NO LOCKDOWNS, NO PANDEMIC


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As previously reported in the Trends JournalSweden was one of several nations that did not impose any official lockdown orders on its population.
The government did suggest citizens practice social distancing and use their judgment to slow the spread of COVID-19, but all restrictions were voluntary rather than top down government control.
Elementary schools have remained open. Restaurants, cafes, bars, and parks are open. No businesses have been shut down.
High schools and universities are closed, however, and no sporting or cultural events are occurring that attract an audience of over 50. Public transportation usage is down significantly.
Unlike most countries where political leaders issued executive orders giving them full control, in Sweden, it was left to the medical profession to determine how best to deal with the virus.
Relying on early data and projected simulations, Sweden’s medical team determined it would not seriously harm the vast majority of those who got infected.
Sweden has experienced a somewhat higher death rate than its Scandinavian neighbors.
Yet, the number remains small considering just over 2,275 deaths had been recorded from COVID-19 in a country of ten million people (0.023 percent).
Staying on-trend with other nations, one-in-three coronavirus deaths in Sweden have taken place in care facilities for the elderly.
As previously reported in the Trends Journal, research shows the vast majority of people who contract COVID-19 experience either no symptoms or those so mild they never report to a doctor.
Japan
Dr. Shigeru Omi, the leading medical advisor to Prime Minister Abe, recommended a strategy similar to Sweden. On 23 April, he stated, “Japan wants to bring down the number of cases but it’s impossible to bring it down to zero because of the nature of the disease… that’s why we want to balance the maintenance of socio-economic activity with managing this outbreak.”
Based on this strategy, social distancing has been voluntary. While the prime minister did officially declare a “state of emergency,” he did not impose a strict national lockdown.
Some businesses considered most vulnerable to spreading the virus, such as gyms, have been asked to close down, however, restaurants and parks are open.
Dr. Omi added, “If 80 percent of physical contacts can be avoided, we expect to reduce the level of infections dramatically, even without locking down our citizens.” The doctor has clarified that while he wanted to see expanded testing for all citizens not feeling well, he saw no reason for testing healthy people.
As of yesterday, just 375 Japanese citizens have died from COVID-19 in a country of over 126 million people (0.0003 percent).
Taiwan
This island nation of almost 24 million has seen only six deaths from COVID-19. No national lockdown was imposed.
Schools, businesses, restaurants, and the majority of entertainment and cultural venues have stayed open. And, unlike hunkered-down citizens in countries such as the United States, during April, some million and a half Taiwanese citizens travelled to resort areas for vacations.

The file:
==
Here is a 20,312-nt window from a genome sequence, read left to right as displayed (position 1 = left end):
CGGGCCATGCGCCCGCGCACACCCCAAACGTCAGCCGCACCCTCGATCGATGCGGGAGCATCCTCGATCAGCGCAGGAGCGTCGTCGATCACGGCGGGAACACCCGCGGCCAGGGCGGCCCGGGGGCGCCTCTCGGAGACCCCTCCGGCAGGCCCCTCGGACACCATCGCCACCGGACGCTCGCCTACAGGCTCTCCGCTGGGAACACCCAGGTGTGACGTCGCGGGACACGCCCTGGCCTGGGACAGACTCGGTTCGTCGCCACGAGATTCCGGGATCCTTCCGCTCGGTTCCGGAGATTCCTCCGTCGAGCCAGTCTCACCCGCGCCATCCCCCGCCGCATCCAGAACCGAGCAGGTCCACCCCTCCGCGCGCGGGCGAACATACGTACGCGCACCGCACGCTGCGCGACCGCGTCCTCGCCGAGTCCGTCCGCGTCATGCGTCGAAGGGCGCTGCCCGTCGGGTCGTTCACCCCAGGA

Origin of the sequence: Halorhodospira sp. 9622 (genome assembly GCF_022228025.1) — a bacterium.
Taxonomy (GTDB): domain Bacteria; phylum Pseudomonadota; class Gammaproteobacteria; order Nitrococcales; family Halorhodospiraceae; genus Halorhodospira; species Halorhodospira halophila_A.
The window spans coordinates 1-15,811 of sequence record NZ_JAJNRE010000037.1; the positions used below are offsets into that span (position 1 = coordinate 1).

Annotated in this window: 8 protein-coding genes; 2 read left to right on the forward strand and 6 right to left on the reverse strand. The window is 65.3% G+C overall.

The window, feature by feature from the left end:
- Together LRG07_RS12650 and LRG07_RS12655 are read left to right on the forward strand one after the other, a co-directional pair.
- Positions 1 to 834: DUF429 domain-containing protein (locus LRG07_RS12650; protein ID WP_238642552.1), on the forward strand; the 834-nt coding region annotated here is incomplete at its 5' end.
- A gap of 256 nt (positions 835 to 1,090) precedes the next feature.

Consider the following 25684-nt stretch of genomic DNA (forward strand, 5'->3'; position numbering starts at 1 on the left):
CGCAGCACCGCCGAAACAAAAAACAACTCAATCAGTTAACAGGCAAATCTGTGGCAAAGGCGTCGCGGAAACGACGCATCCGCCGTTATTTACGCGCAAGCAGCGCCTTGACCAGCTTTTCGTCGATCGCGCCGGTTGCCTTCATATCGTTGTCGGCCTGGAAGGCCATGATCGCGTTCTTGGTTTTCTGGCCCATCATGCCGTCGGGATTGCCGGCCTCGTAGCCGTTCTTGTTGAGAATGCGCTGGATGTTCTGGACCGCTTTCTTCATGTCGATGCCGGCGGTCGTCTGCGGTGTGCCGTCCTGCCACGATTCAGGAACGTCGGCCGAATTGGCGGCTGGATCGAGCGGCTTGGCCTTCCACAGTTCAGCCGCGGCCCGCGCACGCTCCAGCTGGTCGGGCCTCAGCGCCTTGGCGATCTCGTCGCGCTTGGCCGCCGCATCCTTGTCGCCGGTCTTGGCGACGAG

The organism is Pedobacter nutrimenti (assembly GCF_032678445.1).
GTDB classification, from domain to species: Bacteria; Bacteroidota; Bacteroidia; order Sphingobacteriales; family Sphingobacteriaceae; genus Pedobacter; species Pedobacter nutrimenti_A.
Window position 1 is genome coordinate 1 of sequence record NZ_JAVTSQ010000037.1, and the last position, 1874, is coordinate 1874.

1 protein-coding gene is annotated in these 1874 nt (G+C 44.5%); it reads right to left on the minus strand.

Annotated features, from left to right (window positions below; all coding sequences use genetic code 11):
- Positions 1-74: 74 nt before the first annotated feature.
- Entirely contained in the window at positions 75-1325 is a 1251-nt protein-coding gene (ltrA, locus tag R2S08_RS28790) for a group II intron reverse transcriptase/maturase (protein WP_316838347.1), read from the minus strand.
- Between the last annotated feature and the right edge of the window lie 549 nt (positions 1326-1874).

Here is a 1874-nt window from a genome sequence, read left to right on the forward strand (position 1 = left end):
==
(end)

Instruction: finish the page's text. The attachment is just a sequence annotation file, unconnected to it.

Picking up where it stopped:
Ironically, during February, when coronavirus infections were first reported, sales at retail establishments and even restaurants actually went slightly up.
One of the main reasons seen for Taiwan’s highly successful containment of COVID-19 was preparedness. After the 2003 SARS virus epidemic, Taiwan set up interrelated agencies with the responsibility to detect any pandemic early and establish containment strategies, such as insuring needed supplies would be adequately stockpiled.
Belarus
As reported two weeks ago in the Trends Journal, in Belarus, there is no lockdown.
We noted that its president, Aleksander Lukashenko, stated that in other countries, the cost of the lockdowns to deal with coronavirus outweigh their benefits, referring to the moratorium on business and pleasure as “frenzy and psychosis.”
Also, he emphasized the importance of putting in extra protection for the elderly who are most at risk.
TRENDPOST: While many mainstream media outlets have not attacked Sweden, Taiwan, and Japan for not imposing draconian lockdown measures, we noted they referred to the Belarus strategy as “risky.”
In this past Sunday’s New York Times, a headline blared: “‘There Are No Viruses Here’: Leader of Belarus Scoffs at Lockdowns.”
The article goes on to state in a subhead: “Under the autocratic rule of President Aleksandr G. Lukashenko, Belarus has yet to impose any restrictions to slow the virus. No, everything is not fine.”
The article states just 63 people have died from the virus, but they write in detail that the numbers must be manipulated. Yet, then they note: “though Ukraine with four times the population has fewer reported cases.”
The Times does not accuse the Ukrainian government, an ally of America, as a number manipulator.
 Using name-calling with words such as “autocrat” to describe President Lukashenko is a term the western media would use to call the “Kings of the Middle East” and other dictatorial leaders whom their governments partner with for massive wars of destruction.

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